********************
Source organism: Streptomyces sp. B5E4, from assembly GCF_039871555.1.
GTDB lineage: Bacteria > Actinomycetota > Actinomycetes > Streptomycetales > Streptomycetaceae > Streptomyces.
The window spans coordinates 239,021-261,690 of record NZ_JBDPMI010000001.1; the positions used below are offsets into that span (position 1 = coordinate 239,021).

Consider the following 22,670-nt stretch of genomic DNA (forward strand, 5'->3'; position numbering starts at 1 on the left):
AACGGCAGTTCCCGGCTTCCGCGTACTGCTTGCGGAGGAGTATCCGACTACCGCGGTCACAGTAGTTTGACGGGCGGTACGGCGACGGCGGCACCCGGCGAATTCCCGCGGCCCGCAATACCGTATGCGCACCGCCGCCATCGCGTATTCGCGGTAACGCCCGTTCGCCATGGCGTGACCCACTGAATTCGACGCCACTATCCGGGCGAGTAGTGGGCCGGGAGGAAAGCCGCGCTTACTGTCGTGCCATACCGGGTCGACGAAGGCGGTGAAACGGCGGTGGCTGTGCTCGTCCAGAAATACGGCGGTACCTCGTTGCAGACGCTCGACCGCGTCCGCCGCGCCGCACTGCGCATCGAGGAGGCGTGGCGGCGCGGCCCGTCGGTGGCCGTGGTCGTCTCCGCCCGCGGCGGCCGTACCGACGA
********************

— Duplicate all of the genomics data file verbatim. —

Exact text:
Source organism: Streptomyces sp. B5E4, from assembly GCF_039871555.1.
GTDB lineage: Bacteria > Actinomycetota > Actinomycetes > Streptomycetales > Streptomycetaceae > Streptomyces.
The window spans coordinates 239,021-261,690 of record NZ_JBDPMI010000001.1; the positions used below are offsets into that span (position 1 = coordinate 239,021).

Consider the following 22,670-nt stretch of genomic DNA (forward strand, 5'->3'; position numbering starts at 1 on the left):
AACGGCAGTTCCCGGCTTCCGCGTACTGCTTGCGGAGGAGTATCCGACTACCGCGGTCACAGTAGTTTGACGGGCGGTACGGCGACGGCGGCACCCGGCGAATTCCCGCGGCCCGCAATACCGTATGCGCACCGCCGCCATCGCGTATTCGCGGTAACGCCCGTTCGCCATGGCGTGACCCACTGAATTCGACGCCACTATCCGGGCGAGTAGTGGGCCGGGAGGAAAGCCGCGCTTACTGTCGTGCCATACCGGGTCGACGAAGGCGGTGAAACGGCGGTGGCTGTGCTCGTCCAGAAATACGGCGGTACCTCGTTGCAGACGCTCGACCGCGTCCGCCGCGCCGCACTGCGCATCGAGGAGGCGTGGCGGCGCGGCCCGTCGGTGGCCGTGGTCGTCTCCGCCCGCGGCGGCCGTACCGACGA